.... and tomorrow will be harder.
After I finished sorting and cataloguing the books in the library at the school, I interrupted the training session that my colleagues were having in preparation for their certification exam in a few weeks. It was time for me to say goodbye. All the ladies hugged and kissed me -- several with tears in their eyes. The lump in my throat pushed its way up and blocked any words from escaping my lips. I could only nod in agreement as each precious friend took my hands, kissed me, looked me in the eyes, wished me well, and said goodbye. When I finally found my voice, with tears in my eyes, I told them all how much I love and appreciate them. They made me promise to come back again, at least to visit. Lika walked me out of the building. Our teary goodbye happened at the front door. Then, for the last time, I walked out of the school building, through the front gate, and up the road to Tea's house.
Tea had left me several things to do today. We'll be having a suphra tomorrow before I go to the train station, and since she had to be at her training session all day long, I cooked in preparation for the suphra. I know my way around the kitchen well enough now that I can do the cooking with no problem. Several times throughout the day, "Our Grandmother" or Koba popped into the kitchen to see what I was doing. As I sliced up veggies, shredded carrots, fried eggplant, peppers, and carrots, they smiled.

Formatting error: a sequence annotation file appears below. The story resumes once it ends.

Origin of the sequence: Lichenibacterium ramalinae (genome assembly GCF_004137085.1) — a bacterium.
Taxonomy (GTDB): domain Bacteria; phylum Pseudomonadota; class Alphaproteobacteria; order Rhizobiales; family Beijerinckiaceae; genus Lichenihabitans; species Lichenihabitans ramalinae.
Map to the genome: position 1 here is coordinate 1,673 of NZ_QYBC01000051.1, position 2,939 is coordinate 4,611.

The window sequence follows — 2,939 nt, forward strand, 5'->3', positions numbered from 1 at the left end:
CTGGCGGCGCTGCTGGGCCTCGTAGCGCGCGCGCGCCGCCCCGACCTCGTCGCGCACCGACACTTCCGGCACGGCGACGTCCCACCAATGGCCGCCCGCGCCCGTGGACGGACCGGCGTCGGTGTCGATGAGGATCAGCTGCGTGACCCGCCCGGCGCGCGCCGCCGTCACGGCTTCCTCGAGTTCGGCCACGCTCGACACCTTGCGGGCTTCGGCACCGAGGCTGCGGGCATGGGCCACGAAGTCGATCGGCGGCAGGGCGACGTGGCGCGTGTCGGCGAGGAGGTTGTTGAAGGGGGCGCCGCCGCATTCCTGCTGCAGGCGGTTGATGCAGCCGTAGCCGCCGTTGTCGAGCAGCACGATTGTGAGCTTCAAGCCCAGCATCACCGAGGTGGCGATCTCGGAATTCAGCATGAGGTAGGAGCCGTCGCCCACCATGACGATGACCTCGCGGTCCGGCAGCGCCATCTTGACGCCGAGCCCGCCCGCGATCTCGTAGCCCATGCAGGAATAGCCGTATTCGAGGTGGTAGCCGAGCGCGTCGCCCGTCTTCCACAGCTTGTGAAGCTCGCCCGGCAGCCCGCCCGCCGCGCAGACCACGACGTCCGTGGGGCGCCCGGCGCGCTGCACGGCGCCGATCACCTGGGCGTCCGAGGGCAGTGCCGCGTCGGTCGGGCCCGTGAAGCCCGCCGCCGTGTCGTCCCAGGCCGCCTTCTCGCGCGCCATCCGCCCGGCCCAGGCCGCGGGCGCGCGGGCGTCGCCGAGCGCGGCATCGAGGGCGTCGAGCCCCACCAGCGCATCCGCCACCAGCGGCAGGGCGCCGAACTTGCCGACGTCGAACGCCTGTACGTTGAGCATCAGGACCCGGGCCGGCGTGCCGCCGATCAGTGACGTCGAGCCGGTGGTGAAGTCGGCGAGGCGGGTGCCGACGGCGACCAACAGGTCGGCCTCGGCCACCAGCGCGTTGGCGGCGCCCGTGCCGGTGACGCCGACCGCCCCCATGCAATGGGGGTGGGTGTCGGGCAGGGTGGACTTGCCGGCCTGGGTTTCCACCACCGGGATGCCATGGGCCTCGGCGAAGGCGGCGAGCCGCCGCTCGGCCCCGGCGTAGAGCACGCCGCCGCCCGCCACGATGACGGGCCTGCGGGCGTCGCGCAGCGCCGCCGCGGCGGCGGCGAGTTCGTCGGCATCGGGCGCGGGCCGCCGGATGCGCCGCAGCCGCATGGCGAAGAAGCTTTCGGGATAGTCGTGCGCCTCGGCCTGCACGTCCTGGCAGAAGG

When the preliminary cooking was done, I collected the dirty dishes from all over the house and took them out to the outdoor sink to wash them. I don't think I'll ever again be surrounded by so many animals while washing dishes.
After I had cleaned and straightened up everything that I could in the lower house, I went to my room in the upper house. I stood in the middle of the room looking around as if lost. I needed to start packing, but somehow, I couldn't bring myself to do it. As I stood there, wondering what was wrong with me, I realized that I have come full circle. Just before leaving the U.S., I read John Steinbeck's Travels with Charley. In one of my very first posts in this blog, I quoted a passage from the book. It had to do with not wanting to leave what is familiar and comfortable for the unknown. Don't get me wrong -- I want to go home. But is really hard to leave.
I certainly prefer my lifestyle that is possible in the U.S., but I have grown accustomed enough to village-life to feel comfortable here. Nothing surprises me anymore. I have adapted to the culture and lifestyle. I am loved, appreciated, and accepted (mostly!). And now, I am going to start the cycle all over again...... culture shock included.
I finally pulled out a backpack and started the process of packing.